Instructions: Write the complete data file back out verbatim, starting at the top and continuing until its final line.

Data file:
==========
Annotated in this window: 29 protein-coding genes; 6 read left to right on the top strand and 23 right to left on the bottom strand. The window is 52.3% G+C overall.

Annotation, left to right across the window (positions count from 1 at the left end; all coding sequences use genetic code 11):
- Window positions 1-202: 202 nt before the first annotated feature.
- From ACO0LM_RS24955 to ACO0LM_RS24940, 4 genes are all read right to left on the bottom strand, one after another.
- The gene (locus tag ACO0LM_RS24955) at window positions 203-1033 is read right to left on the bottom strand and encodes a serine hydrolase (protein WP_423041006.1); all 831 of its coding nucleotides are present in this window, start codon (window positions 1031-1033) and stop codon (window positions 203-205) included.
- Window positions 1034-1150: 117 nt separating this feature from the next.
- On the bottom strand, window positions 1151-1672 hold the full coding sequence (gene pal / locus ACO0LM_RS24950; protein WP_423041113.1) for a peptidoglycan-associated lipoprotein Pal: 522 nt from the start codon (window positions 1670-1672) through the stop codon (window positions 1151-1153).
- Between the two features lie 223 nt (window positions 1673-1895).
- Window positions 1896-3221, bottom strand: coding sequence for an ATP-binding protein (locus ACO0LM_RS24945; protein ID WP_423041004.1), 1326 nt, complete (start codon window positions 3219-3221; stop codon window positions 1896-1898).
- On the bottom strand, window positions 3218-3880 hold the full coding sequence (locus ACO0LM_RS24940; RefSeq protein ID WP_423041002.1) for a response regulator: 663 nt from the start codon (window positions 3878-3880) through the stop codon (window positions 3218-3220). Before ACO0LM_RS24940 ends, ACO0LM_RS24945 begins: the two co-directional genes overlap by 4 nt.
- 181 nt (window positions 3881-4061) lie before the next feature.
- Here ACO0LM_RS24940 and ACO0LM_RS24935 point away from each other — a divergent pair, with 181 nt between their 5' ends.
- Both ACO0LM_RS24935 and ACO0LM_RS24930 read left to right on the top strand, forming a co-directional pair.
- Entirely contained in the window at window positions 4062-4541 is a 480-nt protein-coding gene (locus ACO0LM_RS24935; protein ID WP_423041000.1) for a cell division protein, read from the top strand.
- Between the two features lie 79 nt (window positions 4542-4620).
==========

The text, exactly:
Annotated in this window: 29 protein-coding genes; 6 read left to right on the top strand and 23 right to left on the bottom strand. The window is 52.3% G+C overall.

Annotation, left to right across the window (positions count from 1 at the left end; all coding sequences use genetic code 11):
- Window positions 1-202: 202 nt before the first annotated feature.
- From ACO0LM_RS24955 to ACO0LM_RS24940, 4 genes are all read right to left on the bottom strand, one after another.
- The gene (locus tag ACO0LM_RS24955) at window positions 203-1033 is read right to left on the bottom strand and encodes a serine hydrolase (protein WP_423041006.1); all 831 of its coding nucleotides are present in this window, start codon (window positions 1031-1033) and stop codon (window positions 203-205) included.
- Window positions 1034-1150: 117 nt separating this feature from the next.
- On the bottom strand, window positions 1151-1672 hold the full coding sequence (gene pal / locus ACO0LM_RS24950; protein WP_423041113.1) for a peptidoglycan-associated lipoprotein Pal: 522 nt from the start codon (window positions 1670-1672) through the stop codon (window positions 1151-1153).
- Between the two features lie 223 nt (window positions 1673-1895).
- Window positions 1896-3221, bottom strand: coding sequence for an ATP-binding protein (locus ACO0LM_RS24945; protein ID WP_423041004.1), 1326 nt, complete (start codon window positions 3219-3221; stop codon window positions 1896-1898).
- On the bottom strand, window positions 3218-3880 hold the full coding sequence (locus ACO0LM_RS24940; RefSeq protein ID WP_423041002.1) for a response regulator: 663 nt from the start codon (window positions 3878-3880) through the stop codon (window positions 3218-3220). Before ACO0LM_RS24940 ends, ACO0LM_RS24945 begins: the two co-directional genes overlap by 4 nt.
- 181 nt (window positions 3881-4061) lie before the next feature.
- Here ACO0LM_RS24940 and ACO0LM_RS24935 point away from each other — a divergent pair, with 181 nt between their 5' ends.
- Both ACO0LM_RS24935 and ACO0LM_RS24930 read left to right on the top strand, forming a co-directional pair.
- Entirely contained in the window at window positions 4062-4541 is a 480-nt protein-coding gene (locus ACO0LM_RS24935; protein ID WP_423041000.1) for a cell division protein, read from the top strand.
- Between the two features lie 79 nt (window positions 4542-4620).